New 3-D photonic crystals have both electronic optical properties

New 3-D photonic crystals have both electronic and optical properties

5:11 PM, 26th July 2011
New 3-D photonic crystals have both electronic and optical properties
Researchers at Illnois, led by Paul Braun, a professor of materials science and engineering and of chemistry, have demonstrated the first optoelectronically active 3-D photonic crystal.

CHAMPAIGN, US: In an advance that could open new avenues for solar cells, lasers, metamaterials and more, researchers at the University of Illinois have demonstrated the first optoelectronically active 3-D photonic crystal.

“We’ve discovered a way to change the three-dimensional structure of a well-established semiconductor material to enable new optical properties while maintaining its very attractive electrical properties,” said Paul Braun, Professor of materials science and engineering and chemistry who led the research effort.

The team published its advance in the journal Nature Materials.

Photonic crystals can induce unusual phenomena and affect photon behaviour in ways that traditional optical materials and devices can’t. They are popular materials of study for applications in lasers, solar energy, LEDs, metamaterials and more.

However, previous attempts at making 3-D photonic crystals have resulted in devices that are only optically active - that is, they can direct light - but not electronically active, so they can’t turn electricity to light or vice versa.

The Illinois team’s photonic crystal has both properties.

“With our approach to fabricating photonic crystals, there’s a lot of potential to optimize electronic and optical properties simultaneously,” said Erik Nelson, a former Graduate Student in Braun’s lab who now is a Postdoctoral Researcher at Harvard University.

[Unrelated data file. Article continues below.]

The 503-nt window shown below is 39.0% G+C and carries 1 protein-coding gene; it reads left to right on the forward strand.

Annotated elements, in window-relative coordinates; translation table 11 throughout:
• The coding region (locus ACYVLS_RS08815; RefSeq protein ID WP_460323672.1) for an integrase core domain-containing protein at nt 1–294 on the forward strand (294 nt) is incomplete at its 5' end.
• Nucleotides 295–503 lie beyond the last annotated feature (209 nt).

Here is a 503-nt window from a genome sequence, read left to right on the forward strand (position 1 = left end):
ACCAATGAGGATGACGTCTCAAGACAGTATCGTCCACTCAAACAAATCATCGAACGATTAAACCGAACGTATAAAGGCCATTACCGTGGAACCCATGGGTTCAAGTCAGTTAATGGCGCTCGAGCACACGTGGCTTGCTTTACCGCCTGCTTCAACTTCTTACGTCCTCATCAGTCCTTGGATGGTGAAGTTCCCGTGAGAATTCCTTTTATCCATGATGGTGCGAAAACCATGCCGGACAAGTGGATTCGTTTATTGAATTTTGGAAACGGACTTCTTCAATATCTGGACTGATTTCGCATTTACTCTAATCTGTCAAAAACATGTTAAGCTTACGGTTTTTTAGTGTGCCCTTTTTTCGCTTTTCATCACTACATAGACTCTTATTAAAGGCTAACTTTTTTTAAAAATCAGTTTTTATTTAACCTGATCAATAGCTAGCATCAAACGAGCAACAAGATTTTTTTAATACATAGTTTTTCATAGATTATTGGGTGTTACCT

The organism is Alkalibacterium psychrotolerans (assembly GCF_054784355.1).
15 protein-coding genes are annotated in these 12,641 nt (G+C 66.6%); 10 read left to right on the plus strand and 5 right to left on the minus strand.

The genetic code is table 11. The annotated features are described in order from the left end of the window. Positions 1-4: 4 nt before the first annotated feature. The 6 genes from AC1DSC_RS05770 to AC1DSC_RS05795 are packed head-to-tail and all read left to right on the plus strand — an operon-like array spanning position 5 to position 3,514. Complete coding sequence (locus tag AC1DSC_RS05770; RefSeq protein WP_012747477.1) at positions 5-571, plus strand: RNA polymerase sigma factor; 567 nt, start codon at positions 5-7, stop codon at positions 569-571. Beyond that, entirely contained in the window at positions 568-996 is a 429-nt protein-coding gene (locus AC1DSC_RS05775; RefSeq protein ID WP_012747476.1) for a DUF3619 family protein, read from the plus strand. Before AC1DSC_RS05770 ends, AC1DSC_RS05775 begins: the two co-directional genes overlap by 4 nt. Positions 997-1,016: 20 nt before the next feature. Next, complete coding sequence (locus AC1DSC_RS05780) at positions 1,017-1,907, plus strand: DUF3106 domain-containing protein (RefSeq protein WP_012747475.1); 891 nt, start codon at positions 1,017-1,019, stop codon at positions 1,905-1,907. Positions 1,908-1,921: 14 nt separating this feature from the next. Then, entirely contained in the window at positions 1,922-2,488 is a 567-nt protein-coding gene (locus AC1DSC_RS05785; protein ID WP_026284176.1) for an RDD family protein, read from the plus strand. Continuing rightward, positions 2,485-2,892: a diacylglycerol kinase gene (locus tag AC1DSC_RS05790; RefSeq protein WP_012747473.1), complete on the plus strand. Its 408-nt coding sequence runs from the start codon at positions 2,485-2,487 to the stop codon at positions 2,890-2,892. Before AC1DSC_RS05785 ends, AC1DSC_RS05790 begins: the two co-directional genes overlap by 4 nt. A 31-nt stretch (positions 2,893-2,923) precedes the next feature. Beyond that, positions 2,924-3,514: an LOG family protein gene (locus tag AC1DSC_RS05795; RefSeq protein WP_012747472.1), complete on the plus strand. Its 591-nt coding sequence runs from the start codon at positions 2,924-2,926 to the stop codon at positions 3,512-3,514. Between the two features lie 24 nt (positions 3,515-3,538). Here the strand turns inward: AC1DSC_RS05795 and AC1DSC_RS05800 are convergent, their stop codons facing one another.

To create a 3-D photonic crystal that is both electronically and optically active, the researchers started with a template of tiny spheres packed together. Then, they deposit gallium arsenide (GaAs), a widely used semiconductor, through the template, filling in the gaps between the spheres.

The GaAs grows as a single crystal from the bottom up, a process called epitaxy. “The key discovery here was that we grew single-crystal semiconductor through this complex template,” said Braun, who also is affiliated with the Beckman Institute for Advanced Science and Technology and with the Frederick Seitz Materials Research Laboratory at Illinois.

The epitaxial approach eliminates many of the defects introduced by top-down fabrication methods, a popular pathway for creating 3-D photonic structures.

To test their technique, the group built a 3-D photonic crystal LED - the first such working device.

Now, Braun’s group is working to optimize the structure for specific applications. “From this point on, it’s a matter of changing the device geometry to achieve whatever properties you want,” said Nelson. “It really opens up a whole new area of research into extremely efficient or novel energy devices.”

The US Department of Energy and the Army Research Office supported this work. Other Illinois faculty involved in the project are electrical and computer engineering Professors James Coleman and Xiuling Li, and materials science and engineering Professor John Rogers.

(C) University Of Illinois News

 

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